Herbal Remedies for Rhumatoïde Arthritis
Since rheumatoid arthritis is a systemic disease, it often affects extra-articular tissues throughout the body including the skin, blood vessels, heart, lungs, and muscles.
A number of herbs have been shown to feature significant anti-inflammatory properties. Some herbs also can be potential painkillers as well as being anti-inflammatory in nature.
However, further testing of possible herbal remedies is still in the early stages and it would be difficult to tell the true effectiveness of these herbs. A number of promising herbal substitutes for painkillers and anti-inflammatory drugs are shown below to harbor significant anti-inflammatory properties:.
Birch leaf juice – Acts as a diuretic without irritating the kidney. It is advised to take 1 tablespoon three times daily.
Boswellia – Boswellia, has been investigated for its effects on arthritis. The herb has a unique anti-inflammatory action, and acts much like the conventional non-steroidal anti-inflammatory drugs (NSAIDs). People are advised to take 400-800 mg of extract in capsules or tablets three times per day.
Blueberries and cherries – These berries are rich sources of flavonoid molecules, specifically proanthocyanidins. These flavonoids possess membrane and collagen stabilizing, antioxidant, anti-inflammatory actions, including many other functions that are very beneficial in the treatment of rheumatoid arthritis.
- Celery seeds – These seeds help clear uric acid from the joints of gout and arthritis patients. To prepare, boil 1 tsp. of seeds in 1 cup of water for fifteen minutes, strain and sip.
- Dandelion – Noted to dispel uric acid. Take 3 capsules daily, 1 tbsp. juice or 1 cup tea, twice daily for four to six weeks to reduce the frequency and intensity of pain, and to strengthen the connective tissue.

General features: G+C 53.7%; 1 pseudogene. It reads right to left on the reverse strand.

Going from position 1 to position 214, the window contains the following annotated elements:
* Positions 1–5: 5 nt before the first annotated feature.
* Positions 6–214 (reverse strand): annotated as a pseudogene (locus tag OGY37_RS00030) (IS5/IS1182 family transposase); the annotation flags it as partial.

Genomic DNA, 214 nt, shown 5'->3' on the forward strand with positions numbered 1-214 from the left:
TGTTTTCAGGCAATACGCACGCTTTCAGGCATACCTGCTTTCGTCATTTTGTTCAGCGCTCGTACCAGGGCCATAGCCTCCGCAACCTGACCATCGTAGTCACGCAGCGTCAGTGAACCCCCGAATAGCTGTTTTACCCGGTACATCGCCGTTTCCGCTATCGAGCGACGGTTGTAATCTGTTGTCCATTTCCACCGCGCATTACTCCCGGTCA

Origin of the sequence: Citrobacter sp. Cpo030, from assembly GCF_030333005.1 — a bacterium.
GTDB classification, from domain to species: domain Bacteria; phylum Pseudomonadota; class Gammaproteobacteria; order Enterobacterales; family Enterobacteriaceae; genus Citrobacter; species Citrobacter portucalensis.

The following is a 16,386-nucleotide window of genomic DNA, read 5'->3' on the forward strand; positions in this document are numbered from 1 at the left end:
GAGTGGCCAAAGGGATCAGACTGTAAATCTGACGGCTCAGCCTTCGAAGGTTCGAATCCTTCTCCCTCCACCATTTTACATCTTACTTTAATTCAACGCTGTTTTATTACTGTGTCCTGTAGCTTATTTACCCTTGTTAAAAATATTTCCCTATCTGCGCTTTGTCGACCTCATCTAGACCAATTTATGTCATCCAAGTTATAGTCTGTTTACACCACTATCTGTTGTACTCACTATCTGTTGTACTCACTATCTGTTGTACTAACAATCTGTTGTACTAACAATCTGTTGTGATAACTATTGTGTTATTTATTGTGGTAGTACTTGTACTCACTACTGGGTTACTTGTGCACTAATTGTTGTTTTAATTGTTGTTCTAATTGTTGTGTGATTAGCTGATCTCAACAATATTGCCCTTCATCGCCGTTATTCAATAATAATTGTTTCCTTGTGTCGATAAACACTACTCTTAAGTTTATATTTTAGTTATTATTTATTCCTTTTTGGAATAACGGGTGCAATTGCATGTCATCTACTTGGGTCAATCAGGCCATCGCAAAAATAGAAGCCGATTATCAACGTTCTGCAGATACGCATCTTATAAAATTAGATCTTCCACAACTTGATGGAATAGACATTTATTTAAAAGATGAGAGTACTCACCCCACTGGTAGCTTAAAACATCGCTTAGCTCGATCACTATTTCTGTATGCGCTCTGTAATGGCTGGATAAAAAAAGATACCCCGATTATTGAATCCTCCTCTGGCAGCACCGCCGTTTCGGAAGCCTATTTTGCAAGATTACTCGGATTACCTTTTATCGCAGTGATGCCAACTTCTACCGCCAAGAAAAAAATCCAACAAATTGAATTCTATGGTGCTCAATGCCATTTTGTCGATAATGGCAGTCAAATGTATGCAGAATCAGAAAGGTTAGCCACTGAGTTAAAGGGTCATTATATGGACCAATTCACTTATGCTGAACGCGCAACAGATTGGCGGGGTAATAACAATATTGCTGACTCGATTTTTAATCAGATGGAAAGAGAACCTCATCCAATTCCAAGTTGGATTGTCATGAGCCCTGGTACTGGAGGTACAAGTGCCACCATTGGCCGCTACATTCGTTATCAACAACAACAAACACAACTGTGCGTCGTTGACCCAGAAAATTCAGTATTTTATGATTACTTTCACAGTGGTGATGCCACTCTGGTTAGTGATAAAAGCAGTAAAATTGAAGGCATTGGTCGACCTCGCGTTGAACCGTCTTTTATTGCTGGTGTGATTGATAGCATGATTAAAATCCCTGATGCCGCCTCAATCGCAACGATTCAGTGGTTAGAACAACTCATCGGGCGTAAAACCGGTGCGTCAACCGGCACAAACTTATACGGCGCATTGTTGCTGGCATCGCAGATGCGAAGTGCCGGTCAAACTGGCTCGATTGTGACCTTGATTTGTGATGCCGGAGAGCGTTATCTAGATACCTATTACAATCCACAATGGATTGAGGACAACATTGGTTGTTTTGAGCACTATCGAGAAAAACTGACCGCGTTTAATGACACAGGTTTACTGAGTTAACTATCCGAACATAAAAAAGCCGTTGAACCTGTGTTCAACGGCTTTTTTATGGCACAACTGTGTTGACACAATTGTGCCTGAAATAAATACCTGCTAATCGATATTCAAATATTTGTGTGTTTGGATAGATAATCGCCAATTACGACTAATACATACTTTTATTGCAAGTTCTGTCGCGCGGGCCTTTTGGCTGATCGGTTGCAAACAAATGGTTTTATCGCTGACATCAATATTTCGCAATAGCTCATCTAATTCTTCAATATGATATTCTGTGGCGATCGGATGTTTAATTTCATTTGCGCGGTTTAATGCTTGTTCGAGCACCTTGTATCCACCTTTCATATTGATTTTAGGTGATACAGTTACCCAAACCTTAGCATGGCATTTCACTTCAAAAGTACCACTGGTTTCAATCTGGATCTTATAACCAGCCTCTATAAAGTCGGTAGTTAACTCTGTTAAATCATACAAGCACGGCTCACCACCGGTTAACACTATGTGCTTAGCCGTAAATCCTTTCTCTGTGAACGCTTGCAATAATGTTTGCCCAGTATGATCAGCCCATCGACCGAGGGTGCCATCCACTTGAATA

- Devil’s claw root – Is known to be effective in reducing the inflammation of connective tissues, as it dispels uric acid.
- Chinese skullcap (Scutellaria baicalensis) – Chinese skullcap has proven anti-arthritic and anti Chinese skullcap does not appear to have any adverse effects at therapeutic levels. Its therapeutic-inflammatory actions, similar in effect to the prescription drugs phenylbutazone and indomethacin. action appears to be related to its high content of flavonoid molecules.
- Chinese thoroughwax – (Bupleuri falcatum) This root is an important ingredient in various prescriptions in Chinese traditional medicine, particularly remedies for inflammatory conditions.
- Ginger – In one significant study, Indian researchers gave three to seven grams of ginger a day to 28 people with rheumatoid arthritis. More than 75 percent of those participating in the study reported at least some relief from pain and swelling.
- Feverfew – Feverfew has a long history in traditional herbal treatment circles for the treatment of fever, arthritis and migraine. Extracts of feverfew have indicated greater activity in inhibiting inflammation in experimental studies. Feverfew extracts have been noted to inhibit the synthesis of many pro-inflammatory compounds at their initial stage of synthesis.
- Dong quai – This herb is potent for relieving fleeting muscle and joint pains, particularly, if they are worse in damp conditions. Take I tbsp. of dried root juice three times daily.
Along with these herbal concoctions, rheumatologists also advise that treatment for conditions like these also includes rest and physical activity. Regular exercise is required for maintaining joint mobility and strengthening the joint muscles.
Swimming is particularly good, since it allows for exercise with a minimum of stress on the joints. Heat and cold compresses are effective modalities that can ease RA symptoms before and after exercise.